While through tribulations like these Le Caron made his way towards the scene of his apostleship, Champlain was following on his track. With two canoes, ten Indians, Etienne Brule his interpreter, and another Frenchman, he pushed up the Ottawa till he reached the Algonquin villages which had formed the term of his former journeying. He passed the two lakes of the Allumettes; and now, for twenty miles, the river stretched before him, straight as the bee can fly, deep, narrow, and black, between its mountain shores. He passed the rapids of the Joachims and the Caribou, the Rocher Capitamne, and the Deux Rivieres, and reached at length the trihutary waters of the Mattawan. He turned to the left, ascended this little stream forty miles or more, and, crossing a portage track, well trodden, reached the margin of Lake Nipissing. The canoes were launched again, and glided by leafy shores and verdant islands till at length appeared signs of human life and clusters of bark lodges, half hidden in the vastness of the woods. It was the village of an Algonquin band, called the Nipissings, — a race so beset with spirits, infested by demons, and abounding in magicians, that the Jesuits afterwards stigmatized them as “the Sorcerers.” In this questionable company Champlain spent two days, feasted on fish, deer, and bears. Then, descending to the outlet of the lake, he steered his canoes westward down the current of French River.
Days passed, and no sign of man enlivened the rocky desolation. Hunger was pressing them hard, for the ten gluttonous Indians had devoured already nearly all their provision for the voyage, and they were forced to subsist on the blueberries and wild raspberries that grew abundantly in the meager soil, when suddenly they encountered a troop of three hundred savages, whom, from their strange and startling mode of wearing their hair, Champlain named the Cheveux Releves. “Not one of our courtiers,” he says, “takes so much pains in dressing his locks.” Here, however, their care of the toilet ended; for, though tattooed on various parts of the body, painted, and armed with bows, arrows, and shields of bison-hide, they wore no clothing whatever. Savage as was their aspect, they were busied in the pacific task of gathering blueberries for their winter store. Their demeanor was friendly; and from them the voyager learned that the great lake of the Hurons was close at hand.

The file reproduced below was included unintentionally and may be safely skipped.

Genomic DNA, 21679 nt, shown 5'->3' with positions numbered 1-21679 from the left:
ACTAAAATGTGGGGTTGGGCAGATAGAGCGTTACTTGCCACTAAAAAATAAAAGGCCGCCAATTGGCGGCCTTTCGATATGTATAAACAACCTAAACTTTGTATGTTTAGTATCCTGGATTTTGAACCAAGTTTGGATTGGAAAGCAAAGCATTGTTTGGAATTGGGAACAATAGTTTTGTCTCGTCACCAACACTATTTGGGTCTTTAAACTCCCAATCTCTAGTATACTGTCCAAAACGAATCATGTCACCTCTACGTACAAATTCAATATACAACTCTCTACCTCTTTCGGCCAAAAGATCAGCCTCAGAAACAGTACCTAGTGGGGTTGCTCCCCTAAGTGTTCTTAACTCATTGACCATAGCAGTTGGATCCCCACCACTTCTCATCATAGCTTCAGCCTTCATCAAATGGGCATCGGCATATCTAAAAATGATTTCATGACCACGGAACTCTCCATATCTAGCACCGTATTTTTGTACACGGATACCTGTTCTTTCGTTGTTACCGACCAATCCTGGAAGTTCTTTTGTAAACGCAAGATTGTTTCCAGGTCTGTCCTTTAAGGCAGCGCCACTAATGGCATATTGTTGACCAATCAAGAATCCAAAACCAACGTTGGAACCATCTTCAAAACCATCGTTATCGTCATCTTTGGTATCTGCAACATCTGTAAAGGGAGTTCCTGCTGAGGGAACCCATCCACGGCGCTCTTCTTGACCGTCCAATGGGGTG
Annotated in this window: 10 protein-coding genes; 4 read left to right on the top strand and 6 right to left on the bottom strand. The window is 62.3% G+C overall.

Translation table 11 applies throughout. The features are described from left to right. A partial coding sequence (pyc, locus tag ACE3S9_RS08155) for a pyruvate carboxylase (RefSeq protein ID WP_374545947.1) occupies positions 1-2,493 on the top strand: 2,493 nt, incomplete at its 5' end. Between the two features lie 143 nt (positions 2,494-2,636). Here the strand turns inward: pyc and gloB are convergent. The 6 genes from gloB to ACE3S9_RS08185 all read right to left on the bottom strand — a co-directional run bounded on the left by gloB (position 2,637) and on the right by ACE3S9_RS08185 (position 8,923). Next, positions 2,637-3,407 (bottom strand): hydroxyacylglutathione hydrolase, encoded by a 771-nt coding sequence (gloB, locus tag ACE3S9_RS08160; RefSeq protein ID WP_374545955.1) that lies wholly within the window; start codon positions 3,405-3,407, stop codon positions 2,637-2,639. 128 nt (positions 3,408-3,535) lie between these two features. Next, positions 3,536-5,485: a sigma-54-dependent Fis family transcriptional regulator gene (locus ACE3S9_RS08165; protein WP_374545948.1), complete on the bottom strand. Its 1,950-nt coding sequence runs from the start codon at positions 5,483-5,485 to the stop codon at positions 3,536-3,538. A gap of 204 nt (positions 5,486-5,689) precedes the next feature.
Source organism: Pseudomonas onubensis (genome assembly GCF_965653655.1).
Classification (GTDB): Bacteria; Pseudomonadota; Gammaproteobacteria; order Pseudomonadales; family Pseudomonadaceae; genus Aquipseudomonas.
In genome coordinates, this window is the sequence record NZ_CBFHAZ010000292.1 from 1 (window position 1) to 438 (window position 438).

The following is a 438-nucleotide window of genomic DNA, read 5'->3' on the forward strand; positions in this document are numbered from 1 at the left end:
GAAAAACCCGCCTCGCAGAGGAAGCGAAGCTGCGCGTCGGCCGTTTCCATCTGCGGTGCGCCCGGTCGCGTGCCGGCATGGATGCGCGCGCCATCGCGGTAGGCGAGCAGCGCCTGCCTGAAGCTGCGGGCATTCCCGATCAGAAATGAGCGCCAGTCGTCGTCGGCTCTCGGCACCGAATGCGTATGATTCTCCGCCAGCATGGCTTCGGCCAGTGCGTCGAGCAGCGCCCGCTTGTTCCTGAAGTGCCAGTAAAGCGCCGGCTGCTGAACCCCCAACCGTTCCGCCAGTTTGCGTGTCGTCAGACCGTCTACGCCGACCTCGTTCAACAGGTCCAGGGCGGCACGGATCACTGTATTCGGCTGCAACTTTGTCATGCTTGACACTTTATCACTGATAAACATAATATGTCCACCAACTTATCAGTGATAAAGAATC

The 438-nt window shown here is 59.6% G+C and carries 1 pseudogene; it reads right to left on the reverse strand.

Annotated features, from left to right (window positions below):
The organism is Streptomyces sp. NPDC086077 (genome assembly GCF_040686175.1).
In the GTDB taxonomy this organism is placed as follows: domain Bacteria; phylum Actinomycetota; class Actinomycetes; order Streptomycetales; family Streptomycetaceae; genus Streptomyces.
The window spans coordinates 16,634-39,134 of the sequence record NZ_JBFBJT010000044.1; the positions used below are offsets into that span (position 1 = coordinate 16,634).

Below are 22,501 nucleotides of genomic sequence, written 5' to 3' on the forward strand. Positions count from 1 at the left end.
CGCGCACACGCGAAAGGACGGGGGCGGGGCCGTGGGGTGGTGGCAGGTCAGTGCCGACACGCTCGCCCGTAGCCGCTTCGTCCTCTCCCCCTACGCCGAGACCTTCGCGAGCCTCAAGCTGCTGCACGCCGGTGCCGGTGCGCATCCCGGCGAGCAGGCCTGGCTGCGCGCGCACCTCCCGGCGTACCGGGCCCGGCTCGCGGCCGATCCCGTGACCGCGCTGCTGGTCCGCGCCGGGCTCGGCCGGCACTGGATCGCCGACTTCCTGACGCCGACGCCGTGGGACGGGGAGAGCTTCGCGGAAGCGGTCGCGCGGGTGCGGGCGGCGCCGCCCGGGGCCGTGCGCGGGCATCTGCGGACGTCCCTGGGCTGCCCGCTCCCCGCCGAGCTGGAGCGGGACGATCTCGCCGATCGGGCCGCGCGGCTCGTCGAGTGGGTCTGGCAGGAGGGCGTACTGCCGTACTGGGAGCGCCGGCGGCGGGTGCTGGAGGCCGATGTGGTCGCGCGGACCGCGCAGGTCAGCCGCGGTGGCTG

Now, far along the western sky was traced the watery line of that inland ocean, and, first of white men except the Friar Le Caron, Champlain beheld the “Mer Douce,” the Fresh-Water Sea of the Hurons.
– Pioneers of France in the New World Part II, Chapter 13 by Francis Parkman
The thrill of the explorer: Lake Huron discovered.
The below is from Francis Parkman’s Introduction.
If, at times, it may seem that range has been allowed to fancy, it is so in appearance only; since the minutest details of narrative or description rest on authentic documents or on personal observation.
Faithfulness to the truth of history involves far more than a research, however patient and scrupulous, into special facts. Such facts may be detailed with the most minute exactness, and yet the narrative, taken as a whole, may be unmeaning or untrue. The narrator must seek to imbue himself with the life and spirit of the time. He must study events in their bearings near and remote; in the character, habits, and manners of those who took part in them, he must himself be, as it were, a sharer or a spectator of the action he describes.
With respect to that special research which, if inadequate, is still in the most emphatic sense indispensable, it has been the writer’s aim to exhaust the existing material of every subject treated. While it would be folly to claim success in such an attempt, he has reason to hope that, so far at least as relates to the present volume, nothing of much importance has escaped him. With respect to the general preparation just alluded to, he has long been too fond of his theme to neglect any means within his reach of making his conception of it distinct and true.